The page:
Questioning the Historicity of Early 1C Popular Messianism

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TedM
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Re: Questioning the Historicity of Early 1C Popular Messiani

Post by TedM » Sat Jan 03, 2015 2:51 pm

neilgodfrey wrote:
I don't deny the likelihood of such hopes from the 60s on, though I am not sure if the evidence even there is more than ambivalent. I'm much more open on that one. But I see no evidence for popular messianism prior to then.
How do you view Judas the Galilean, and the Egyptian referenced by Josephus? Simply military rebels?

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DCHindley
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Re: Questioning the Historicity of Early 1C Popular Messiani

Post by DCHindley » Sat Jan 03, 2015 9:11 pm

TedM wrote:How do you view Judas the Galilean, and the Egyptian referenced by Josephus? Simply military rebels?
I was recently reading Lincoln Blumell's article "Social Banditry? Galilean Banditry from Herod until the Outbreak of the First Jewish Revolt," in Scripta Classica Israelica, vol. XXVII, 2008, pp. 35-53, which is exactly about the status of the λῃστής ("robbers" or "bandits") who the Romans loved to crucify. He tries to pin down the social conditions that might explain how these bandits managed to maintain themselves. Unfortunately, I found holes in his reasoning that seriously undermines his arguments.

The fact that I have this article on my computer tells me I found it online, probably by accident or maybe by an advertisement by http://www.academia.edu (or Scribd). See if you can download a copy and let me know what you think about it. Martin Hengel's Crucifixion in the Ancient World (1977) is also available online somewhere, but I think Blumell's article is more to the point of your question.

DCH

ericbwonder
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Re: Questioning the Historicity of Early 1C Popular Messiani

Post by ericbwonder » Sat Jan 03, 2015 11:11 pm

Hmm, very interesting. So what did Green conclude in his essay?

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neilgodfrey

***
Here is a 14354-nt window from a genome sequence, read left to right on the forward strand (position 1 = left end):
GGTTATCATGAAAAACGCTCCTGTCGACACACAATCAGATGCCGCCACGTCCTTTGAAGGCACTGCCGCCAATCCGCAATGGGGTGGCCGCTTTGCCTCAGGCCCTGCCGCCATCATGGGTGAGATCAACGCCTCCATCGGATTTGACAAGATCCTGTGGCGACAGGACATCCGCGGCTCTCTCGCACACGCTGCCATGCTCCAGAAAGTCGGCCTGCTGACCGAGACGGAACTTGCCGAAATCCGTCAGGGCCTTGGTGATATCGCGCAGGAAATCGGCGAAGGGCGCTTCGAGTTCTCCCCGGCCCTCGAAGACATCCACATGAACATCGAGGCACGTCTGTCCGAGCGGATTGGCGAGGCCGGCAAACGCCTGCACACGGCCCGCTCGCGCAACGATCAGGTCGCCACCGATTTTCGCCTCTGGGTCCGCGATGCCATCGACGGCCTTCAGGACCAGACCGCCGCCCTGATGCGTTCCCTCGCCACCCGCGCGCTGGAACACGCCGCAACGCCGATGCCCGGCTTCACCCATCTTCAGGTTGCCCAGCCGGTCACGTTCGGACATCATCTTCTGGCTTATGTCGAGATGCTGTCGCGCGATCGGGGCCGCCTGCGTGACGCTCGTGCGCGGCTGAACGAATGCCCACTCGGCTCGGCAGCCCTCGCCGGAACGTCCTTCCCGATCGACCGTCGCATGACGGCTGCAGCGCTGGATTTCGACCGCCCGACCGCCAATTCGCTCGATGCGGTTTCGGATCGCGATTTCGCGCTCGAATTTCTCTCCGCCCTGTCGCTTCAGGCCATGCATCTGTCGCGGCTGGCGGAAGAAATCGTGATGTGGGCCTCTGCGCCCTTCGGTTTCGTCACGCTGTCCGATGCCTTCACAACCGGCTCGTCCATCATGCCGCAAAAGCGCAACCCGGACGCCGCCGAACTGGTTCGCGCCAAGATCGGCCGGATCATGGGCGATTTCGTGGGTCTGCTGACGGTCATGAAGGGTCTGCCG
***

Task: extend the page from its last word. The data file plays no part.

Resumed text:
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Re: Questioning the Historicity of Early 1C Popular Messiani

Post by neilgodfrey » Sun Jan 04, 2015 1:10 am

TedM wrote: How do you view Judas the Galilean, and the Egyptian referenced by Josephus? Simply military rebels?
Is there any evidence to suggest that their rise to notoriety was a response to popular expectations of a messiah?
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neilgodfrey
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Re: Questioning the Historicity of Early 1C Popular Messiani

Post by neilgodfrey » Sun Jan 04, 2015 1:40 am

ericbwonder wrote:Hmm, very interesting. So what did Green conclude in his essay?
Green's essay is a preparation for the compilation of articles following. His concluding paragraph (my bolding):
In the past quarter century, the established consensus about the messiah
in ancient Judaism has begun to break down, and there now are powerful
reasons to ditch it altogether. Careful word-studies, fresh and disciplined
readings of well-known texts, and a new appreciation of ancient writings
as social products and cultural constructions have revealed religious worlds
of ancient Jews (and Christians) considerably more diversified and complex
than was hitherto imagined. The new agenda requires that we
reverse the procedures of earlier scholarship. Instead of treating the literary
sources as reflections of a preconceived and synthetic Judaism, or as
segments of a hypothetical (and, frankly, fictive) uniform and linear tradition,
we must employ them as the context out of which a critical
description of Jewish religion must be constructed. It is no longer possible
to justify the standard, homogenous reading of the varied Jewish writings
or to assume that different Jewish groups, even within Palestine, shared a
single outlook, social experience, or religious expectation simply because